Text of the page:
With performances like Kingzone’s victory against arguably the best team in the world in FunPlus Phoenix (in which Deft nearly earned himself a pentakill as Lucian) it makes sense that Deft and TusiN have the spotlight whenever Kingzone plays. Quietly supporting Deft and TusiN, in addition to Kingzone’s two solo laners is a much improved Cuzz, who’s become a pivotal player in Kingzone’s 2019 successes. 

Originally a jungler criticized for needing winning solo lanes to succeed, Cuzz is no longer that overaggressive rookie from 2017 with easy-to-exploit pathing. Since Kingzone’s roster reshuffling, Cuzz has become quite the versatile jungle who’s become known for his seemingly unique ability to actually play and make full use of Karthus jungle.

In an interview with Korizon, Cuzz described Karthus as “a risky champion [that] needs to be played well in order to have an impact,” calling Karhus a “glass cannon.” Over the past year we’ve seen countless LCK junglers pick Karthus jungle, only to fail, giving LCK caster and resident Karthus jungle expert Nick “LS” De Cesare a headache as he’s forced to watch and commentate over their travesty of a performance. 

But having skilled players in multiple roles doesn’t equal success, just look at all the failed superteams in League of Legends history.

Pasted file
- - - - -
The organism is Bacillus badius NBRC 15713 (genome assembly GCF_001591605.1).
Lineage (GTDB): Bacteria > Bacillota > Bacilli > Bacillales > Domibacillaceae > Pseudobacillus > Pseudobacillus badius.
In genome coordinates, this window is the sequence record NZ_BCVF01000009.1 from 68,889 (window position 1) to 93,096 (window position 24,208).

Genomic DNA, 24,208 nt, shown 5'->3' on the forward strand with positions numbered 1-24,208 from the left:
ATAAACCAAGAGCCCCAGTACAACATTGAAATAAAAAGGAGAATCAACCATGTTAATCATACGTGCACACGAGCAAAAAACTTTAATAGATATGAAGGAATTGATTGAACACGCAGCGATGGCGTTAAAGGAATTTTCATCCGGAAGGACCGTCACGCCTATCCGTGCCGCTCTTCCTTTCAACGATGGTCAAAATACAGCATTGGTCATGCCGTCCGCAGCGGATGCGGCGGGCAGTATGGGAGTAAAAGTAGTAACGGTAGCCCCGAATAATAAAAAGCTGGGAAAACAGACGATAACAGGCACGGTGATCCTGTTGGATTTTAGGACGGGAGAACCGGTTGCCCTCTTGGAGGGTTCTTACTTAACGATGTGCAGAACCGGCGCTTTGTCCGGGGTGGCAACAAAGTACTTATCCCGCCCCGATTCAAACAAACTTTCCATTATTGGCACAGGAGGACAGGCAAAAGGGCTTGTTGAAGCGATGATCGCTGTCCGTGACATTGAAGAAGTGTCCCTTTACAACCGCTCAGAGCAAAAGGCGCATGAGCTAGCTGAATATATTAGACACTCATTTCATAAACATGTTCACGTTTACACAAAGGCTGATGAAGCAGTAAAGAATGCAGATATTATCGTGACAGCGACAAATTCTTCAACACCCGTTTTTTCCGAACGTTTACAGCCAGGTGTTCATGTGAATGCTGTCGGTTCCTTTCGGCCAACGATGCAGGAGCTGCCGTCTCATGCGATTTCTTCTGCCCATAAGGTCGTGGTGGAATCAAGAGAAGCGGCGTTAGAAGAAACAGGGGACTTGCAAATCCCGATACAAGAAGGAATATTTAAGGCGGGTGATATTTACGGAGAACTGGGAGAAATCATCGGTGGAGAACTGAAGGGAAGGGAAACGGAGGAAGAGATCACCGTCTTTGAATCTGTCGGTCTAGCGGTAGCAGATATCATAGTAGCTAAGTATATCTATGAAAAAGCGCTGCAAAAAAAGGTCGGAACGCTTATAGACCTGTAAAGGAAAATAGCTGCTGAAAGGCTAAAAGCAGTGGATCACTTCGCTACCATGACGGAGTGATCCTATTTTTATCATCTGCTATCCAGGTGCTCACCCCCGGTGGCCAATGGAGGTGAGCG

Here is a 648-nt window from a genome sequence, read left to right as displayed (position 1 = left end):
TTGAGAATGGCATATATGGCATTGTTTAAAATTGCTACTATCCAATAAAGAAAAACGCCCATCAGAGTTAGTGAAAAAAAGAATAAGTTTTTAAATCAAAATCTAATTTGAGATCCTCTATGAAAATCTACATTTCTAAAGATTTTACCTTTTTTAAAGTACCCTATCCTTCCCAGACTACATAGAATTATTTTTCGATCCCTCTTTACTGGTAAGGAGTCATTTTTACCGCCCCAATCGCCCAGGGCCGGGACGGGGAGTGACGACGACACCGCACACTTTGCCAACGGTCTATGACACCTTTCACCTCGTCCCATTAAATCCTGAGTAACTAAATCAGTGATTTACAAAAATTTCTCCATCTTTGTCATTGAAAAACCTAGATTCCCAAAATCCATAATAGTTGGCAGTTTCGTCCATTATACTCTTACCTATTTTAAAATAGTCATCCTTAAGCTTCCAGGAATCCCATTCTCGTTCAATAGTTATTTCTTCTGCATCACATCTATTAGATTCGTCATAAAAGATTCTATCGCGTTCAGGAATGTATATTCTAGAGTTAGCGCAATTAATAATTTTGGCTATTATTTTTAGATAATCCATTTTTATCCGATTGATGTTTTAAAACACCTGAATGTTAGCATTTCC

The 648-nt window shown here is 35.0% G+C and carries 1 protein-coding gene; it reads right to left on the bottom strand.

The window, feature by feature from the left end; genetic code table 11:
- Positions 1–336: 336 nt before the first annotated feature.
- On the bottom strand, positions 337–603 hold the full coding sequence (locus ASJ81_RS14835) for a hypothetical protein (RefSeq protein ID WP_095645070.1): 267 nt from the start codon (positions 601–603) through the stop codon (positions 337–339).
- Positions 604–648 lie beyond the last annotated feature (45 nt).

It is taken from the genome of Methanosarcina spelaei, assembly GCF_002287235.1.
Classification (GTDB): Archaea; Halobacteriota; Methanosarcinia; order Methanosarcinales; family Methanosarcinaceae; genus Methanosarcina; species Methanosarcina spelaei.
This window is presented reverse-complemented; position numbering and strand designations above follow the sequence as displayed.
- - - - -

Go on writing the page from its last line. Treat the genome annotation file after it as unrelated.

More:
In his first LCS interview after returning from a top two finish at this year’s MSI, Team Liquid’s Peter “Doublelift” Peng explained the “60-40 percent of success plays.”

“Teams that are willing to take those 60-40s, and really practice at them, and even [do the same with] 50-50s, are just way better as a team,” Doublelift said. “They have so many more chances to win the game than you, because you’re only looking for those tiny moments in the game that are overwhelmingly on your side.” 

Kingzone embody this 60-40 mentality more than any other LCK team. Kingzone never take their collective foot off the gas pedal, pushing the limits of what they can take following a successful play. If Kingzone find a pick at 20 minutes, it’s almost guaranteed they’re running straight to the Baron. It’s a move most LCK teams wouldn’t make given the relative strength of Baron at that point in the game, never mind the risk such a play poses.     

In these last few weeks though, Kingzone’s constant gotta-go-fast mentality has led to many unexpected crashes. Kingzone are in the midst of a three-game losing streak, having their name fall further and further down the standings with each loss. 

With the top seven LCK teams all within one game of each other, Kingzone’s place in playoffs is still not confirmed. Their road to the playoffs has also become more difficult, with teams like Gen.G and Afreeca Freecs finding unlikely wins to bring them into the playoff race. 

The praise lauded on Kingzone for most of summer has been replaced with confusion and doubts on the heights possible with this roster.  

Deft’s comment earlier in the summer, when he said Kingzone was overrated by fans, carries a level of foresight that really only those within Kingzone could have known. Perhaps Kingzone simply had a really good read on an earlier patch, and have hit a slump of sorts. But regular season wins aren’t what qualify teams for Worlds. If watching Griffin for the past year has taught us anything, it’s that regular season wins become meaningless once playoffs begin. 

Playoffs are Kingzone`s real test. Now they just have to get there.